SARS-CoV-2 rapidly infected a subset of cells within the organoid, and infection increased over time. Using electron microscopy to visualize cellular components, the researchers found virus particles inside and outside the organoids constituent cells. Infection induced release of interferon, an endogenous antiviral whose activation could serve as the target for potential therapies.

The researchers concluded that intestinal epithelium supports SARS-CoV-2 replication, that human small intestinal organoids serve as an experimental model for coronavirus infection and biology, and that human organoids represent faithful experimental models to study the biology of coronaviruses.

In addition to drug screening and toxicology studies, airway organoids have been utilized to study the basic biology of infectious diseases. In an application note, Corning scientists reported that Corning Matrigel extracellular matrix facilitated the expansion of patient-derived bronchial epithelial cells into airway organoids suitable for high throughput analysis. Organoids streamlined the usual sample preparation protocol to a single operation cell lysis eliminating the normal steps of gene amplification, cDNA conversion, and library preparation.

Comparing normal and asthmatic airway organoids, investigators observed increased expression of genes coding for pro-inflammatory chemokines, receptors, and other proteins associated with inflammation in asthmatic airway cells. They also found that the genes upregulated in organoids derived from healthy cells were the same as those downregulated in organoids from asthmatic cells, and vice-versa. Application of the anti-inflammatory steroid dexamethasone induced up- or downregulation to a greater degree in asthmatic organoids compared with normal organoids.

The Corning study illustrates the versatility of organoids for studying airway diseases in the presence of comorbidities, as well as the ability to respond rapidly with suitable models for infectious diseases.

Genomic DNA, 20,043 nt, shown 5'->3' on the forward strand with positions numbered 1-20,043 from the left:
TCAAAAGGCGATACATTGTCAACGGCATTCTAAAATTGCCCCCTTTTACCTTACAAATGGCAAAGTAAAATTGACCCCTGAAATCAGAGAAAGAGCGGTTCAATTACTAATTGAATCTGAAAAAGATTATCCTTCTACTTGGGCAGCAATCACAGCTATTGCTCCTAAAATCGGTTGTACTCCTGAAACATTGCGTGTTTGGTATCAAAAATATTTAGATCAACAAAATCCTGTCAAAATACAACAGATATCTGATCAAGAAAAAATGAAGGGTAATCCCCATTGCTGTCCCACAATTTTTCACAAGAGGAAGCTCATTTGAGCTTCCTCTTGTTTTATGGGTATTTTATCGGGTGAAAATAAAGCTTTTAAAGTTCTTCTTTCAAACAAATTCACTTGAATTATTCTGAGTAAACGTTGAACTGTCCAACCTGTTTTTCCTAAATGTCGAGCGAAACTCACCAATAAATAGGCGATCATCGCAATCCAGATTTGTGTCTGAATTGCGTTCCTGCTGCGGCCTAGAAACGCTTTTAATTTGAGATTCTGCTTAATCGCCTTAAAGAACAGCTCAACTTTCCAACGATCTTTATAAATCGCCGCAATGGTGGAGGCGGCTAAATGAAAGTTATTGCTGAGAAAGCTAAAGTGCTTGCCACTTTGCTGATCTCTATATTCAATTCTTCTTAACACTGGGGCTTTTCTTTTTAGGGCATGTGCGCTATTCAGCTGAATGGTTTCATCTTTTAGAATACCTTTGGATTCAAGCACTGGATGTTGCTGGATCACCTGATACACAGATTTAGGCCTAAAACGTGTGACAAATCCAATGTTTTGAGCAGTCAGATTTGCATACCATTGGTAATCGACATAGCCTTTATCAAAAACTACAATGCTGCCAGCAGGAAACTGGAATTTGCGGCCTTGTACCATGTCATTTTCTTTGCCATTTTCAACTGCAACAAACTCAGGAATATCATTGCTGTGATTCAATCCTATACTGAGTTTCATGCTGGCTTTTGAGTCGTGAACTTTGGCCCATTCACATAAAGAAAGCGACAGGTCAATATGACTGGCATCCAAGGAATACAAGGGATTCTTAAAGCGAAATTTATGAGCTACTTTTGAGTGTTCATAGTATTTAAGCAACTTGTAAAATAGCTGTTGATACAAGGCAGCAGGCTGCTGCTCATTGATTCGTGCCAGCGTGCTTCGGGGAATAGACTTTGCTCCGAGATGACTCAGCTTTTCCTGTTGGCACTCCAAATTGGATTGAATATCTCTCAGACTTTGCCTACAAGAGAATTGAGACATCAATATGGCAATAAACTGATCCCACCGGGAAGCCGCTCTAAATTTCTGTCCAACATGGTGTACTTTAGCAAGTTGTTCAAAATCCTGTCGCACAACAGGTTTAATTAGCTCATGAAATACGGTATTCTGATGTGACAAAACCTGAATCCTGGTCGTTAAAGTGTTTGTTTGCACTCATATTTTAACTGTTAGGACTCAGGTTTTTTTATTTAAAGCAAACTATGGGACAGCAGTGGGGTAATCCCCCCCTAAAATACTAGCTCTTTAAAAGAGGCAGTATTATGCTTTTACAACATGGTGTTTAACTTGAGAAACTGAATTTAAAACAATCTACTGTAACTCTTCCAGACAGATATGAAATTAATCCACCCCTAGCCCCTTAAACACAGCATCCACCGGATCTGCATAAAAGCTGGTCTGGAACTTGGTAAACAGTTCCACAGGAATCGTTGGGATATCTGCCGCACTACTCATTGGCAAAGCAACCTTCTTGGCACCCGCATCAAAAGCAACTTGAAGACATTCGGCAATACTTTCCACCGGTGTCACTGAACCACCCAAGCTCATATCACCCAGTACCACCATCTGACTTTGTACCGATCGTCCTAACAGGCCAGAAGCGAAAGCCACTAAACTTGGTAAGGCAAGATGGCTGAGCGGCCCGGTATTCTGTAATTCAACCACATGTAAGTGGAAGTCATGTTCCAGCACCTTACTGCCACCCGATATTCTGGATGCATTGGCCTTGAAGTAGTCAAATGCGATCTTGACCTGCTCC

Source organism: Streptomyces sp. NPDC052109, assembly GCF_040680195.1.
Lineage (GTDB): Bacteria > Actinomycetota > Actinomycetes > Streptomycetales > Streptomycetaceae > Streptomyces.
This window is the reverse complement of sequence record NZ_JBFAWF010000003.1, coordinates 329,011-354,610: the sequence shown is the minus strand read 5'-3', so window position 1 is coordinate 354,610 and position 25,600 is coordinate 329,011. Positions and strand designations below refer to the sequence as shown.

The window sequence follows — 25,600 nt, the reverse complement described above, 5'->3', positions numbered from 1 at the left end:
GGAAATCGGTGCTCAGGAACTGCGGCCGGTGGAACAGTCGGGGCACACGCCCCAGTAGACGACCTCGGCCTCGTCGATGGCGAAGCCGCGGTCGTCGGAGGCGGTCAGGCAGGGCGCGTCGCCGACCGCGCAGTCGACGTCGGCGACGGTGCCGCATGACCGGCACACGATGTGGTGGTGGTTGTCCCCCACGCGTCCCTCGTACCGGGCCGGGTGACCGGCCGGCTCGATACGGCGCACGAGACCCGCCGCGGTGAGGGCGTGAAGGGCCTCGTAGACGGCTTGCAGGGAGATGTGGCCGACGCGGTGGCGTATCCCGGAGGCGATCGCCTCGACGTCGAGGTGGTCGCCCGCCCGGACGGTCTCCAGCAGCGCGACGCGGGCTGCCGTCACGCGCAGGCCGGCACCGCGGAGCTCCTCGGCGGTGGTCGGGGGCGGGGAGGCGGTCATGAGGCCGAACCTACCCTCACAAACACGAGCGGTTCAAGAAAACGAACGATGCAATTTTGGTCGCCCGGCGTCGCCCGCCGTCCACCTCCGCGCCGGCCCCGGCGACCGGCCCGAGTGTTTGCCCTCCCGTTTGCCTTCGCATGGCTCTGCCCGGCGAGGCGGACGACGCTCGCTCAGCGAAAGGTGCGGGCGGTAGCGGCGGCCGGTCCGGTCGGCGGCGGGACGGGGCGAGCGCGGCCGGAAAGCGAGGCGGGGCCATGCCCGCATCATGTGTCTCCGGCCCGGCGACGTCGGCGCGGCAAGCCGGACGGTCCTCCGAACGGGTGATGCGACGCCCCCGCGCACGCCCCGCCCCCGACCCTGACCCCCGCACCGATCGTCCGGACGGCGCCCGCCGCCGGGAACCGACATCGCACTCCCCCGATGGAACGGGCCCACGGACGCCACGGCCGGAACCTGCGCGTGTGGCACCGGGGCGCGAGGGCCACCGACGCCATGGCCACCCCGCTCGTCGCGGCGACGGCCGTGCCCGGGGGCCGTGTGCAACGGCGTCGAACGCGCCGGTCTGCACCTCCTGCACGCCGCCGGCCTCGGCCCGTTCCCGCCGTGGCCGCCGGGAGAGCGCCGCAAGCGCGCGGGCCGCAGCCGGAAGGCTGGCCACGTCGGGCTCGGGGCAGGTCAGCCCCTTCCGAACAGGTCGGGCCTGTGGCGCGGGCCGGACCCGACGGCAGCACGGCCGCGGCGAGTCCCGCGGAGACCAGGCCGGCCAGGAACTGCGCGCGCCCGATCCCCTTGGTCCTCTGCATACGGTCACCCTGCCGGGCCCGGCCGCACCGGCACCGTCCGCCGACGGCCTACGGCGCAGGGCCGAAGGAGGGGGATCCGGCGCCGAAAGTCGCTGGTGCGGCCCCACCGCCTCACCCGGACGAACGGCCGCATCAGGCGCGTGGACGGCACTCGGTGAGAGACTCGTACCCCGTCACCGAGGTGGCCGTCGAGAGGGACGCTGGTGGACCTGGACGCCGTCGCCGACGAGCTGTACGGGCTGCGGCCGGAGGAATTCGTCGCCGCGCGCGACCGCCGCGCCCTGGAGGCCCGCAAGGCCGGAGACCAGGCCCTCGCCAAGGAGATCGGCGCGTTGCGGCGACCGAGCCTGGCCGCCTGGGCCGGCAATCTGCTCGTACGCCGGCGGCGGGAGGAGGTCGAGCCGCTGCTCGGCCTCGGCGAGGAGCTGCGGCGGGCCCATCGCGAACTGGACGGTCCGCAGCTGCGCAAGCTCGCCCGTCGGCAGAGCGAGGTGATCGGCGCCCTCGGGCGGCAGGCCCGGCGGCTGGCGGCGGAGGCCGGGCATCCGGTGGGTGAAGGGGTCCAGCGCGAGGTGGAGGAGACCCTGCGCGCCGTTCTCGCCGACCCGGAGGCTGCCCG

HUB Organoids derived from adult stem cells harvested from cystic fibrosis patients have proved valuable in the study of CF pathology, and have permitted patient-centered drug testing, which was the first use of HUB Organoids in personalized medicine. The CF patient derived organoids are tested to identify drug treatments for CF patients and in treated accordingly.

Recent studies on interleukin-17 receptors on lung epithelia have uncovered a role for this cytokine in acute and chronic inflammation, and demonstrated that IL-17 receptors participate in the innate immune defense against pulmonary fungal infections. In vivo, IL-17 expression and immune function requires polarized epithelial cells. In a paper appearing in 2019 in Frontiers in Immunology, a group at the University of Perugia, in Italy, wrote that because lung organoids recapitulate tissue polarity, they provide an exciting possibility of using lung organoids to comprehensively investigate IL-17R signaling in the lung, which is likely to offer new opportunities to develop and test therapeutics for inflammatory diseases and identify new molecular targets to improve resistance to infections.

As a scientific discipline, organoids will continue evolving towards greater ease of use, consistency, assay parallelism capabilities, and manufacturability. Organoids and organ-on-a-chip have already been combined in a complex, multi-tissue retina model, while systems consisting of organoids from two or more organs, discussed earlier, are already used routinely.

If organoid research continues at its current pace there is reason to expect significant streamlining of early-stage drug development, specifically around the preclinical and phase 1 stages. Organoids could eliminate some if not all animal testing, but this will require a leap of faith on the part of regulators already accustomed to reviewing animal data and its inherent caveats. At some point organoids might completely eliminate live preclinical screens, allowing drug developers to recruit patients directly into phase 2 based entirely on organoid-based screening.

While organoid investigations inevitably lead to systems of greater complexity, investigators should keep in mind that validation is the key to patient relevant models. HUB Organoids for the first time allow researchers to develop a model and directly test if and how it resembles the patient from which the tissue originated. With increasing complexity, the validation step should remain a focus of model developers and users. Complexity is good, but only up to a point.

Advancing organoids towards these lofty goals, including greater manufacturability, will require cell culture tools up to the task. Industry collaborations assure that tools for 3D cell culture will continue to advance, both for general research and to meet the challenges of emerging infectious diseases.

Authors: Dr Robert Vries, Chief Executive Officer, Hubrecht Organoid Technology (HUB) Elizabeth Abraham, Senior Product Manager, Corning Incorporated

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Using Organoids in the Study of Infectious Diseases – Technology Networks